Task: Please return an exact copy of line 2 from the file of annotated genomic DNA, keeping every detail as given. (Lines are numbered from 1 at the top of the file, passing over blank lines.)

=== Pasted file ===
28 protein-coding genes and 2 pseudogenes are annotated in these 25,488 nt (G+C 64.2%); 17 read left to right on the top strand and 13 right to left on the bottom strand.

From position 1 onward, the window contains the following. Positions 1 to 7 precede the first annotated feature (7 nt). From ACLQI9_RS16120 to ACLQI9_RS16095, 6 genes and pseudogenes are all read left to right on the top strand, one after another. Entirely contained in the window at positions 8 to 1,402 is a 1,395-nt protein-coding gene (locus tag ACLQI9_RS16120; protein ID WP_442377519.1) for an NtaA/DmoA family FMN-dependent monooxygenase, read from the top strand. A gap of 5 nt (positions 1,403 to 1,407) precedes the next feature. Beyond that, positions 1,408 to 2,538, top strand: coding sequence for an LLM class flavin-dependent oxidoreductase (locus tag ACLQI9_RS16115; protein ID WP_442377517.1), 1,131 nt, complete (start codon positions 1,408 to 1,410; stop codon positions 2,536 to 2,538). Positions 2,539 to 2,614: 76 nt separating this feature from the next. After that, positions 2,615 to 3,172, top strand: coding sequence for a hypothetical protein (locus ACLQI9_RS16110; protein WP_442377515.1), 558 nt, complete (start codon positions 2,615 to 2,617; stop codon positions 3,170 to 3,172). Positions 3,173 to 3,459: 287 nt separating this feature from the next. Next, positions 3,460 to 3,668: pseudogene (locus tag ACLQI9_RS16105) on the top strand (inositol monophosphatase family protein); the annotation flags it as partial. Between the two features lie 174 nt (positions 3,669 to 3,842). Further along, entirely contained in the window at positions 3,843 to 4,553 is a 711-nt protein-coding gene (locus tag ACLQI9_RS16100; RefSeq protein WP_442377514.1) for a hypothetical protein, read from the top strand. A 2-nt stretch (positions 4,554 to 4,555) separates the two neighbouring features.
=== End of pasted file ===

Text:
From position 1 onward, the window contains the following. Positions 1 to 7 precede the first annotated feature (7 nt). From ACLQI9_RS16120 to ACLQI9_RS16095, 6 genes and pseudogenes are all read left to right on the top strand, one after another. Entirely contained in the window at positions 8 to 1,402 is a 1,395-nt protein-coding gene (locus tag ACLQI9_RS16120; protein ID WP_442377519.1) for an NtaA/DmoA family FMN-dependent monooxygenase, read from the top strand. A gap of 5 nt (positions 1,403 to 1,407) precedes the next feature. Beyond that, positions 1,408 to 2,538, top strand: coding sequence for an LLM class flavin-dependent oxidoreductase (locus tag ACLQI9_RS16115; protein ID WP_442377517.1), 1,131 nt, complete (start codon positions 1,408 to 1,410; stop codon positions 2,536 to 2,538). Positions 2,539 to 2,614: 76 nt separating this feature from the next. After that, positions 2,615 to 3,172, top strand: coding sequence for a hypothetical protein (locus ACLQI9_RS16110; protein WP_442377515.1), 558 nt, complete (start codon positions 2,615 to 2,617; stop codon positions 3,170 to 3,172). Positions 3,173 to 3,459: 287 nt separating this feature from the next. Next, positions 3,460 to 3,668: pseudogene (locus tag ACLQI9_RS16105) on the top strand (inositol monophosphatase family protein); the annotation flags it as partial. Between the two features lie 174 nt (positions 3,669 to 3,842). Further along, entirely contained in the window at positions 3,843 to 4,553 is a 711-nt protein-coding gene (locus tag ACLQI9_RS16100; RefSeq protein WP_442377514.1) for a hypothetical protein, read from the top strand. A 2-nt stretch (positions 4,554 to 4,555) separates the two neighbouring features.